Can virtual reality knock a year off the timeline for sports venue construction projects?
For some, virtual reality still seems like a futuristic concept. It can be seen as innovative technology that is fun to use, but the commercial benefits are not always fully appreciated.
However, virtual reality is already being used in construction, to massively cut the planning time in large projects.
A good example of this is the design and construction of a new stadium in Cameroon, which has been built for the Africa Cup of Nations this year.
Cameroon is no longer hosting the tournament in 2019, due to delays to infrastructure and security concerns. But the stadium itself has gone up very quickly, and AECOM, who are delivering planning, design and engineering expertise on the project, put this down to their use of virtual reality technology.
Their building director, Peter Ayres, believes their use of virtual reality helped to cut the design and construction phase from three years to two.
Analysing 2D construction drawings can be challenging, especially to the untrained eye, and 3D models are time consuming to create and can lack detail. But with virtual reality goggles you can walk around inside a stadium and interact with the design before it is built.
It allows stakeholders to get a true feel for the design and the team can check that everyone is happy. Just as importantly, it allows designers, architects and engineers to uncover mistakes and problems at a very early stage.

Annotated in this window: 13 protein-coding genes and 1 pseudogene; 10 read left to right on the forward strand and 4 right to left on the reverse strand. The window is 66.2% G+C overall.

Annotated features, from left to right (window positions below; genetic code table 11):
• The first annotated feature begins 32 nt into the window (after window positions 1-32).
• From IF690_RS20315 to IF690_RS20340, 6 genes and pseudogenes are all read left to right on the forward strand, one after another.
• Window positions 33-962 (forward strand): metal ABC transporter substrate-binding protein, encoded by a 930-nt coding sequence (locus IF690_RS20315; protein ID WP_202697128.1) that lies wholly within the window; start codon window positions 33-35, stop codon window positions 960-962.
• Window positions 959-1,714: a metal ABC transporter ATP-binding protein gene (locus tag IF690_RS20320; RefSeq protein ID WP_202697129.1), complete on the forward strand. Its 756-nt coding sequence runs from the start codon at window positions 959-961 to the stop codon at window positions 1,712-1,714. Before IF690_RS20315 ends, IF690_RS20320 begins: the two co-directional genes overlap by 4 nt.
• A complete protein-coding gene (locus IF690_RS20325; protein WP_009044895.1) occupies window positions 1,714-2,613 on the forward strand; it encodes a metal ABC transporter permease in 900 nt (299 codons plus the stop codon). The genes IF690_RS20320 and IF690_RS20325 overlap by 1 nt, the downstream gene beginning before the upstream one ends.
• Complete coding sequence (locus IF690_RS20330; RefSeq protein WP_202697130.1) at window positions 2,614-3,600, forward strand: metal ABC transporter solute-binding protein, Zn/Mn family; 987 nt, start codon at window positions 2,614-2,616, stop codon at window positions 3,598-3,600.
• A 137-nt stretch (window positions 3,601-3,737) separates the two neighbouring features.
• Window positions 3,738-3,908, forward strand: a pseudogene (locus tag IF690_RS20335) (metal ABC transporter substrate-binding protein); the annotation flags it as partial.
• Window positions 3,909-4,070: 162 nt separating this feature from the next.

The virtual reality environment allows you to zoom in and see things in great detail. In a stadium design it also means you can check the design works for spectators.
Carlos Lopes, AECOM’s visualisation manager, explained this in online publication, Infrastructure Intelligence, saying, “When you’re designing a bowl-shaped stadium, it’s vital you check the sight lines are correct and that people in all sections get a clear view of the pitch without obstruction.”
“Up until very recently, the only way we could understand those sight lines were via sections of the bowl through 2D drawings but now an architect can sit in any seat of the stadium and identify any restricted view.”
According to Forbes, between 2012 and 2017, the number of active virtual reality (VR) companies grew by 250 per cent.
And in December 2018, Forbes published an article entitled, “Are AR and VR (Finally) On The Cusp Of Going Mainstream?”
The article concluded that, “Every business would be wise to at least consider realizing how their company could strategically benefit from implementing these technologies [augmented reality and virtual reality]”.
Businesses of all sizes are jumping on board with virtual reality. One of the architects we work with uses additional software to convert his SketchUp models into a virtual reality experience for his clients. He provides virtual reality glasses for them and, using his iPad, walks clients through their project.
This is no longer science fiction. Standing still is not an option – we all need to embrace the technology or be left behind. We know that there are now planners who insist on seeing 3D images before they give planning consent, and this is only the beginning.
How long will it be before virtual reality walkthroughs are standard practice?
Let me know if you have an opinion on this – it is good to hear what others in the industry think. And if you need any structural engineering expertise on your next project, please get in touch.